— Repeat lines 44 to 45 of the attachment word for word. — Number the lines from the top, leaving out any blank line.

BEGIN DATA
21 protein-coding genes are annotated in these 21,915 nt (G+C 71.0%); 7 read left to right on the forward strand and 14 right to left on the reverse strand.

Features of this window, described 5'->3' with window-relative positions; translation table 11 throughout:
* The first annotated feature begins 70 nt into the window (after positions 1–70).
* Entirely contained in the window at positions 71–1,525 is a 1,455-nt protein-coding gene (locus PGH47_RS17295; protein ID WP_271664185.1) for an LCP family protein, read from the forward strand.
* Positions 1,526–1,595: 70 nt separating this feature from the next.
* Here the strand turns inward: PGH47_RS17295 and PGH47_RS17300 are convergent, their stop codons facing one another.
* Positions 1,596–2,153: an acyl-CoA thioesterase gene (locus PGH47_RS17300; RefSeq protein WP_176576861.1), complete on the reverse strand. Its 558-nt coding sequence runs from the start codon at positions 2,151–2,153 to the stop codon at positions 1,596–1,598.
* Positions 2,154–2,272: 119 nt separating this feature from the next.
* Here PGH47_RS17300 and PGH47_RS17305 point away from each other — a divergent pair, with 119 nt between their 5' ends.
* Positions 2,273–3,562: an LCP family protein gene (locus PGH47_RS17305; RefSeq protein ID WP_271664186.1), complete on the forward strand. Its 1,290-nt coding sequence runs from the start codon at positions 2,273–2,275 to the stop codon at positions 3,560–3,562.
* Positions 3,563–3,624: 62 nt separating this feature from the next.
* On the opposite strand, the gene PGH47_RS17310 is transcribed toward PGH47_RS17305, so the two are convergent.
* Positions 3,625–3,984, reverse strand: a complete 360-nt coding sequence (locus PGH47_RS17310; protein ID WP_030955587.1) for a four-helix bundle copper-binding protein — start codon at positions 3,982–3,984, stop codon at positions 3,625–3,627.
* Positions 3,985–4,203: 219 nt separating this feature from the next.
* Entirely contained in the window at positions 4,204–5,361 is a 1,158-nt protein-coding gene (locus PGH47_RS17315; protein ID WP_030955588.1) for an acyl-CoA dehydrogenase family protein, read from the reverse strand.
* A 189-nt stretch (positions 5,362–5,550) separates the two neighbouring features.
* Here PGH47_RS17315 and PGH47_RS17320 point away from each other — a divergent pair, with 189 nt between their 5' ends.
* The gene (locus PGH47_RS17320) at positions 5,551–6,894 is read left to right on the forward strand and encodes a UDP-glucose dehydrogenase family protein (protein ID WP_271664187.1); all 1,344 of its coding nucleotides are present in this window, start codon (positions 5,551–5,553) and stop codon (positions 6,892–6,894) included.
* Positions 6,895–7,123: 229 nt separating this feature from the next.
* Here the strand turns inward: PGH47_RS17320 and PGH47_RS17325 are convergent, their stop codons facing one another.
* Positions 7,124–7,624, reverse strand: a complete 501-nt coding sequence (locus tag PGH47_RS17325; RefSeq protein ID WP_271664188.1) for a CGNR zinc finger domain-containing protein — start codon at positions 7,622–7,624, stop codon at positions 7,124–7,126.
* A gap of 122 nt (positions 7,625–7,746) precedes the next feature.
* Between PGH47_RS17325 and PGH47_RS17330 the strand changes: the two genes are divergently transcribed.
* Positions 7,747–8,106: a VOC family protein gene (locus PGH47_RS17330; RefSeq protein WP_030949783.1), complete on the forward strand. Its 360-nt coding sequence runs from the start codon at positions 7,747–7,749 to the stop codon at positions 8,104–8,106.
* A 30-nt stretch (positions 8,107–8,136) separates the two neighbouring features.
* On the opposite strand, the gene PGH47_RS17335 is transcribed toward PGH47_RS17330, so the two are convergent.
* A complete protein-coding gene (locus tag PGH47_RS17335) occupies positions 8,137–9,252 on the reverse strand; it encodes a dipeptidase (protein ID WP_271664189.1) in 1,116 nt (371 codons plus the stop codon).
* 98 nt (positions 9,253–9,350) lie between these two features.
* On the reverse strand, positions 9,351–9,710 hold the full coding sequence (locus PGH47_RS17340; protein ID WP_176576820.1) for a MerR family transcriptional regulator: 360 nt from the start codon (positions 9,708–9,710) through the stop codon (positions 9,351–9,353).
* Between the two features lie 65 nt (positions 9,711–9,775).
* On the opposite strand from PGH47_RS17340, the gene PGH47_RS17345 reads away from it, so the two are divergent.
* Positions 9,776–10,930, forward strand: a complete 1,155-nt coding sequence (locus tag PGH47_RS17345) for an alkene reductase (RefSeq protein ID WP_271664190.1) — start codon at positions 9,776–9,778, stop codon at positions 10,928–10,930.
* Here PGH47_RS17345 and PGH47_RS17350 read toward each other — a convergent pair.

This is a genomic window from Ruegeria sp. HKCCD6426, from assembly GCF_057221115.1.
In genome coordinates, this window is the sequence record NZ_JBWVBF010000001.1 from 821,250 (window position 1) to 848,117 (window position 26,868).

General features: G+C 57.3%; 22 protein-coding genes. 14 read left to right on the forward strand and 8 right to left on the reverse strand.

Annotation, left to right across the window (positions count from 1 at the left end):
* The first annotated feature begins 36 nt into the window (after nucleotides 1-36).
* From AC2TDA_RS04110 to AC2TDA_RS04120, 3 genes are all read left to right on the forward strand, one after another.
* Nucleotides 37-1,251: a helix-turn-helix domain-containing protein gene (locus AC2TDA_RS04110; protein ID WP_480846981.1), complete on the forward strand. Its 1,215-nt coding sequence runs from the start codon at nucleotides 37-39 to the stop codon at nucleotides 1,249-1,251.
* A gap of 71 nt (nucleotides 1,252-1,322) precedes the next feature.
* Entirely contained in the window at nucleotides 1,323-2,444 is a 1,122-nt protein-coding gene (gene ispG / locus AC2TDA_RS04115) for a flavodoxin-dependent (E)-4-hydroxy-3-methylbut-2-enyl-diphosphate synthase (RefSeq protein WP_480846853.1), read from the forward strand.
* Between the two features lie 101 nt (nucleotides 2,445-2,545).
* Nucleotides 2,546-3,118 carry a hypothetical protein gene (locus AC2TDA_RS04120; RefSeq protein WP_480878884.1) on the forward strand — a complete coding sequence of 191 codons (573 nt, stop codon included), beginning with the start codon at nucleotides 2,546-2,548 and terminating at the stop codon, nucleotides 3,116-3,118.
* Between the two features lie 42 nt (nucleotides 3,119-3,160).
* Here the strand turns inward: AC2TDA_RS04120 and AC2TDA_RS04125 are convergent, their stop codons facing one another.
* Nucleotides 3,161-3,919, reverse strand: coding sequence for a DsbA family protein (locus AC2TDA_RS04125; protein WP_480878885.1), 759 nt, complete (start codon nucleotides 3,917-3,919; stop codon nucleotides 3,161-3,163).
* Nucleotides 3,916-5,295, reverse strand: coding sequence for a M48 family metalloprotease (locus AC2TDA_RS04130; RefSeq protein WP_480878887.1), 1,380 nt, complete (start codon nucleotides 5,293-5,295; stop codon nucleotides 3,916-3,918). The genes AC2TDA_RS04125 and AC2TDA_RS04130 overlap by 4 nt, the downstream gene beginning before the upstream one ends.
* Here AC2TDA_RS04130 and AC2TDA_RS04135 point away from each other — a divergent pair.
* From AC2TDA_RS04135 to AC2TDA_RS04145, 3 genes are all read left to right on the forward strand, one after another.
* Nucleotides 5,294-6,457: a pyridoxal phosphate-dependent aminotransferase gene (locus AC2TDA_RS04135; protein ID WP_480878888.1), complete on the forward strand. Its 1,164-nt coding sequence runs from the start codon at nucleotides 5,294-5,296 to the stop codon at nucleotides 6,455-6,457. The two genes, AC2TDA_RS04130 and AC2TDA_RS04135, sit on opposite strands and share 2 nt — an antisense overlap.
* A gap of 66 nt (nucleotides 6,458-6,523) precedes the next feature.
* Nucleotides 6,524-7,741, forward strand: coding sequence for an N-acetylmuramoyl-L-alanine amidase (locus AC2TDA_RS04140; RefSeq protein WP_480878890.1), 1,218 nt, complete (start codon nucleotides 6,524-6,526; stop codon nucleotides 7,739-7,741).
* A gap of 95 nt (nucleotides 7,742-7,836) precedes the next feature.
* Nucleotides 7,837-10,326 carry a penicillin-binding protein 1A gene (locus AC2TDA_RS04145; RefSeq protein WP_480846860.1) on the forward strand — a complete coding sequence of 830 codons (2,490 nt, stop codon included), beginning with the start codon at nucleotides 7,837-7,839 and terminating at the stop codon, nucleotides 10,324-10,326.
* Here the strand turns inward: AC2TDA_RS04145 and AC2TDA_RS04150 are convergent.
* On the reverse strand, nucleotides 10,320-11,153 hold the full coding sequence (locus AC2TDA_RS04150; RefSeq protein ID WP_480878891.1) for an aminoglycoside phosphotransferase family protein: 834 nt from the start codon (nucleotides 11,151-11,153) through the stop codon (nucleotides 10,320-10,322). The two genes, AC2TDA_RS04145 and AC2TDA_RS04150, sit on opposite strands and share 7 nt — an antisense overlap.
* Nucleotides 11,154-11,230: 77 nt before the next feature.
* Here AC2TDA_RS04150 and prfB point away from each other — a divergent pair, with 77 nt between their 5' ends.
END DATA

* Nucleotides 2,546-3,118 carry a hypothetical protein gene (locus AC2TDA_RS04120; RefSeq protein WP_480878884.1) on the forward strand — a complete coding sequence of 191 codons (573 nt, stop codon included), beginning with the start codon at nucleotides 2,546-2,548 and terminating at the stop codon, nucleotides 3,116-3,118.
* Between the two features lie 42 nt (nucleotides 3,119-3,160).